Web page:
The old method also put too much onus on the tax revenue figures forecast in this last year and did not allow that they might not reflect a “normal” outturn. In the case of corporate taxes, for example, any delayed use of loss build-ups might still be being worked through by the final forecast year, despite the economy being forecast to be back on trend. With no adjustment, this loss use would never be worked out in projections and corporate tax revenue would inherit this weakness throughout the projection horizon.

5.4  Modelling alternative tax regimes

Section 5 of the 2009 Statement is titled “What role could tax play?” The last part of that section examined the potential increase in tax needed to finance the increased public spending assumed in the historic trends scenario, while still keeping net debt on a projected path that fell to around 20% of GDP by 2050. The modelling focused on the period from the year 2024 onward, when the tax-to-GDP ratio is no longer assumed to rise due to fiscal drag.

The figure quoted for the required lift in tax was “more than 3 percentage points” of nominal GDP. When all the major tax types are returned to their assumed long-term averages in the historic trends scenario, the ratio of core Crown tax revenue to nominal GDP remains at 30.0%.[12] If the same levels of public spending are assumed without an accompanying lift in debt used to finance this, then the tax-to-GDP ratio needs to rise to 33.3%.

The modelling behind this alternative tax scenario assumed very similar expenditure growth out to 2023 as in the sustainable debt scenario. However, beyond this point all non-welfare expenditure types are grown at rates that are higher than those assumed in the historic trends scenario, in order to restore them to the same levels that they reached in this scenario by 2050. Welfare spending is excluded because it is modelled in exactly the same way as it is in the historic trends scenario in all years.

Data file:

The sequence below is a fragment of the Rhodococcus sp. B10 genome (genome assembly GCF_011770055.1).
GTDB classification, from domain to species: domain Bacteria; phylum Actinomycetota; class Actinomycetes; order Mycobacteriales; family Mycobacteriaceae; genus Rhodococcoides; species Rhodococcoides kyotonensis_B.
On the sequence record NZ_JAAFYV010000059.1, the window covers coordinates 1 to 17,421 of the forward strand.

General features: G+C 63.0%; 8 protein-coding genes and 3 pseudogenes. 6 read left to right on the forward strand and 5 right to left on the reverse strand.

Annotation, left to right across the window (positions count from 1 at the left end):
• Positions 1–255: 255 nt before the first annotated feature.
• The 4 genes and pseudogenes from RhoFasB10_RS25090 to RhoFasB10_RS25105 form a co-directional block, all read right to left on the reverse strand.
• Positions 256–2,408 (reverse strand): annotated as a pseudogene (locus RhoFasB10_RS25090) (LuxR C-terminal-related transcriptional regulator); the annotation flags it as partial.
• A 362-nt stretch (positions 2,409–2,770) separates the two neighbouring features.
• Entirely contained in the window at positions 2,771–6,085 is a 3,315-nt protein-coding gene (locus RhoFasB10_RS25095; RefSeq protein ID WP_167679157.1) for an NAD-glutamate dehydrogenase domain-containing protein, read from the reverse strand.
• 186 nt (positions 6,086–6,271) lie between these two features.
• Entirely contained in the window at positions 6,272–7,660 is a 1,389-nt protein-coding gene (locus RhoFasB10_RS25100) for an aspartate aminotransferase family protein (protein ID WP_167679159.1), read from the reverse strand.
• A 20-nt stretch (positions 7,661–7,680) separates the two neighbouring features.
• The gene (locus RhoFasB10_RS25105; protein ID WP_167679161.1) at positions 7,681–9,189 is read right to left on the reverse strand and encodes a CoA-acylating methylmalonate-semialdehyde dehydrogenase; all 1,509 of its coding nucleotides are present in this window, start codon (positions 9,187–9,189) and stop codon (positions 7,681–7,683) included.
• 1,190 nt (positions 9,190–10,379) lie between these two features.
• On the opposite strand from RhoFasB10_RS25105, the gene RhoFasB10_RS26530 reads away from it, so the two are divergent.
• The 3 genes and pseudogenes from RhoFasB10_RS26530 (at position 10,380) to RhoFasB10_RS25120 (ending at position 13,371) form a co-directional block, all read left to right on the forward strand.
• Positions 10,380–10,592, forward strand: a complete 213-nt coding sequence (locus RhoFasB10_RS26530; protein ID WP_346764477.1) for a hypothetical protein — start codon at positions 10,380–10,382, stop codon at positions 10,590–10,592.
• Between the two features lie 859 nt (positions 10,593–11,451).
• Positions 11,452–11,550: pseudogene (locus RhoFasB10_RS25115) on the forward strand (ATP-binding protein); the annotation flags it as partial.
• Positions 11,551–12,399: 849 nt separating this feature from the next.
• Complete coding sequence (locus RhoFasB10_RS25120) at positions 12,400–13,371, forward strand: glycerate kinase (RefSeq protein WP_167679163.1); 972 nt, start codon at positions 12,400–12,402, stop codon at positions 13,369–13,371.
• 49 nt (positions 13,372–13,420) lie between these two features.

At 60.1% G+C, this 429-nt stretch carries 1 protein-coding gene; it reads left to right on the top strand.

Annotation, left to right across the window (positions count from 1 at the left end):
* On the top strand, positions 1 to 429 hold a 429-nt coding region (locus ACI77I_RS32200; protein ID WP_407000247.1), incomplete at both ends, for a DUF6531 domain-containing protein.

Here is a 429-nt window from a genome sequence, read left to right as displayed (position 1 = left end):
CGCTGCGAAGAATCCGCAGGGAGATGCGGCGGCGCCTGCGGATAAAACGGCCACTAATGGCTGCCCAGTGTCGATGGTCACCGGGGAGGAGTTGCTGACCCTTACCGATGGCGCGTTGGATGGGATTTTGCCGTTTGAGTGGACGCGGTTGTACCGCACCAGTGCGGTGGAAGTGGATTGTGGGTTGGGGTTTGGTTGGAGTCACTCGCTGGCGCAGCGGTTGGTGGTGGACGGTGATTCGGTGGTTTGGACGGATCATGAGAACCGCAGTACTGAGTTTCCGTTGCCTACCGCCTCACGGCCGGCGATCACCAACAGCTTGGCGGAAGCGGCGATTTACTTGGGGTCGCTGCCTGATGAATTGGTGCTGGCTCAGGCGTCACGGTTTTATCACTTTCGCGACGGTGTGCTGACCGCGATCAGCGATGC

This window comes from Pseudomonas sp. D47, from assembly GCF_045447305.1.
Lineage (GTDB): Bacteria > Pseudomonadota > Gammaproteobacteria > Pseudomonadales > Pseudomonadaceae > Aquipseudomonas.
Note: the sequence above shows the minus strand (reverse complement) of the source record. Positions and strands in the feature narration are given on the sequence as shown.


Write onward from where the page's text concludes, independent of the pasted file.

The increases in tax, as ratios to GDP, were modelled evenly between source deductions and other taxes, and half as much was applied to corporate taxes. This was simply based on the sizes of the three major tax types, but it is only one way of many that could have been chosen to model the overall increase in tax revenue required.

Evidence suggests that raising taxes, especially over a sustained period, is not costless in terms of economic growth. This is referred to in Section 5 of the 2009 Statement, which also notes that the impacts for the New Zealand economy are difficult to gauge.

Consequently, when taxes were lifted to cover expenditure growth in this scenario, some ensuing deceleration of GDP growth was built in. A relatively conservative elasticity estimate of -0.25 was applied, meaning that for every 1 percentage point lift in tax to GDP, the level of GDP is retarded by 0.25%.

This means tax-to-GDP ratios needed to be lifted higher, to reach the 2050 net debt target of 20% of GDP, than they would have been if this were not assumed. This occurs for two reasons: